I encourage my clients to move out of only performing in class and to start performing for strangers because there is still a comfort level in a class that isn’t there when you perform in public.

You’ll get ‘real’ feedback on your show, not based on how much you are liked in the class or even because of previous work you’ve done in the class. Your show and your presentation will be taken at face value…which might sound scary but only because it’s the unknown and it’s the place of upleveling, growth and the possibility of miracles.

Someone could see you performing your material at an open mic and invite you to present at another event, right?

5. Rewrite.

You either love it or hate it.

Most people hate the process but LOVE the result.

So I say focus on how much better your material when you’ve done the second, third, fourth draft.

Take some time off between drafts and come back to it.

I’m always shocked about how many new ways I can think of improving my writing- and acting – after I’ve given myself some distance from my project.

I’ve been performing my one-woman show for years.

I took a two year hiatus to focus on teaching others how to create their own shows and when I decided to come back and perform the show I was shocked to find new powerful acting moments- new choices I hadn’t even seen before. It was very fulfilling.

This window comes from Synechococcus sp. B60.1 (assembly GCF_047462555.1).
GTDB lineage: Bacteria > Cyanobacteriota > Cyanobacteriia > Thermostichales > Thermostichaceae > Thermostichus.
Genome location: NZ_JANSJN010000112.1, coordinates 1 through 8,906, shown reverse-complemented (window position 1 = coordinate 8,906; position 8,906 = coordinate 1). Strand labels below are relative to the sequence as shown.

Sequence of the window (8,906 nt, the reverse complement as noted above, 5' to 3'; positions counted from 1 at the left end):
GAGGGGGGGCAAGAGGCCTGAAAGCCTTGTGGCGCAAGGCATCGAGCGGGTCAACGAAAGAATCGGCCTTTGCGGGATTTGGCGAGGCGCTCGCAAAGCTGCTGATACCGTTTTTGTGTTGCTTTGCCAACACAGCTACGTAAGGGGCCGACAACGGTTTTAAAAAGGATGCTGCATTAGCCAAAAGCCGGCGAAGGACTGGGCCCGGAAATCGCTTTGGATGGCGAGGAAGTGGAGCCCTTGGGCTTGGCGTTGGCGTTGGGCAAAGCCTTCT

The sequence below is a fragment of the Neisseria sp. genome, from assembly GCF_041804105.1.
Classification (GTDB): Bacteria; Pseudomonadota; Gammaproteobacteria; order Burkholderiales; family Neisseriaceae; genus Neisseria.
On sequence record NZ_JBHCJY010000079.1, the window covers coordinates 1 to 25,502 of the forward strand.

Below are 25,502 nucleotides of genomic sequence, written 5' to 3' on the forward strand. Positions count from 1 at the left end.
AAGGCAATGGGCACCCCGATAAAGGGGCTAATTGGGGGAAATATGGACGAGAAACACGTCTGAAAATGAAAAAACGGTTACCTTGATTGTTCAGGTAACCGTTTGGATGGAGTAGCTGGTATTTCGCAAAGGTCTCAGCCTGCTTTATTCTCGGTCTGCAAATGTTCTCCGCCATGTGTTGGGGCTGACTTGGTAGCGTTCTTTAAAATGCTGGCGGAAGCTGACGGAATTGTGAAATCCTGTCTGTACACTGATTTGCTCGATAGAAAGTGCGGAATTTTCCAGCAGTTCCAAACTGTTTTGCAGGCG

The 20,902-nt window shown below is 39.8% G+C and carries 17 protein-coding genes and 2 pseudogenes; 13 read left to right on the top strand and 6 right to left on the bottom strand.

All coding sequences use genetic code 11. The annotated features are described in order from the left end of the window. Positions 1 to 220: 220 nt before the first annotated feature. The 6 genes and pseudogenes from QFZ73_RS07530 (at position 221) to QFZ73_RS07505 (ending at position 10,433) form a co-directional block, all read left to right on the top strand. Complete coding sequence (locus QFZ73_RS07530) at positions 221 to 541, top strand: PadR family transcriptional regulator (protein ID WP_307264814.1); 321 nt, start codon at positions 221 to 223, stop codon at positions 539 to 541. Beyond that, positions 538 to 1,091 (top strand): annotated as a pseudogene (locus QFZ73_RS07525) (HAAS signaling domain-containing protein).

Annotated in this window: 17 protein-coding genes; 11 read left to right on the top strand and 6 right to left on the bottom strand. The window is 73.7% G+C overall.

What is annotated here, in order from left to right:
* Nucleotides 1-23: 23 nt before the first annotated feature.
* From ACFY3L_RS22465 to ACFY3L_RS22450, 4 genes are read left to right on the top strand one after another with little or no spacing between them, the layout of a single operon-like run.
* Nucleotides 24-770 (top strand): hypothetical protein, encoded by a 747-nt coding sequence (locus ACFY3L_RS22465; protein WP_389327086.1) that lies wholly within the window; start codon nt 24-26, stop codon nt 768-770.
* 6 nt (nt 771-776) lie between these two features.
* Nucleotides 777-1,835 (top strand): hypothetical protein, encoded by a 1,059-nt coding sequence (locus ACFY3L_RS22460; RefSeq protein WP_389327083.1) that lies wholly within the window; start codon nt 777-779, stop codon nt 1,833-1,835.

I always encourage getting a second eye on your work…and not just a friend or family member unless they are professional writers/performers.

I attended several top writing classes where I got feedback from professional writers and performers and hired a dramaturg to look at my script.

As I evolved I made changes to my script.


6. Promote the crap out of your show.

Borrowing my son’s favorite word there. But it’s true. A lot of actors and writers get stalled thinking about having to talk about their work.

They want someone else to promote them.

And yes, it’s great to have an agent, a manager, a publicist, a booking agent (know you’ll be paying them too though) but I cannot emphasize enough how you are your BIGGEST Asset when it comes to talking up your show.

After all, this is based on your life and your talent. You are the expert and you will have the most passion for it. And passion is contagious.

There are many different ways to promote your show when you are in production and in between.

Always have postcards and business cards on hand and have a great landing page/website/and/or Facebook Business page to send prospective buyers to.

7. Over-Deliver

Once you have your performance set (whether that be a paid gig or a free gig) give it your best.

Make sure you are spot on with your lines (memorized). One sure sign of being an amateur is thinking you ‘got it’ and can just go with the flow.

Professionals rehearse and rehearse and rehearse and then rehearse some more.

Even when I was in an Improv troupe for 1 ½ years- we rehearsed in between every week. A lot of rehearsal went into looking like it was completely spontaneous. We developed characters so we could pull them out on stage when appropriate.

Think of musicians doing their scales and knowing their notes. Athletes knowing their plays by heart. You study, rehearse and put the work in so you can be free in the moment and really play and enjoy yourself on stage.
When it’s a paid gig I recommend being available for extras.

They want to talk after the show? Say YES.

They invite you to lunch- go!

It’s all about relationships…getting great testimonials, being referred and being invited back

I also include a Talk Back after my performances.

Ready to Express Yourself Fully, Showcase Your Talent, Inspire Others and Generate Income doing what you love?

Join me in my FREE online training: The 7 Steps to Create a Successful One-Person Show here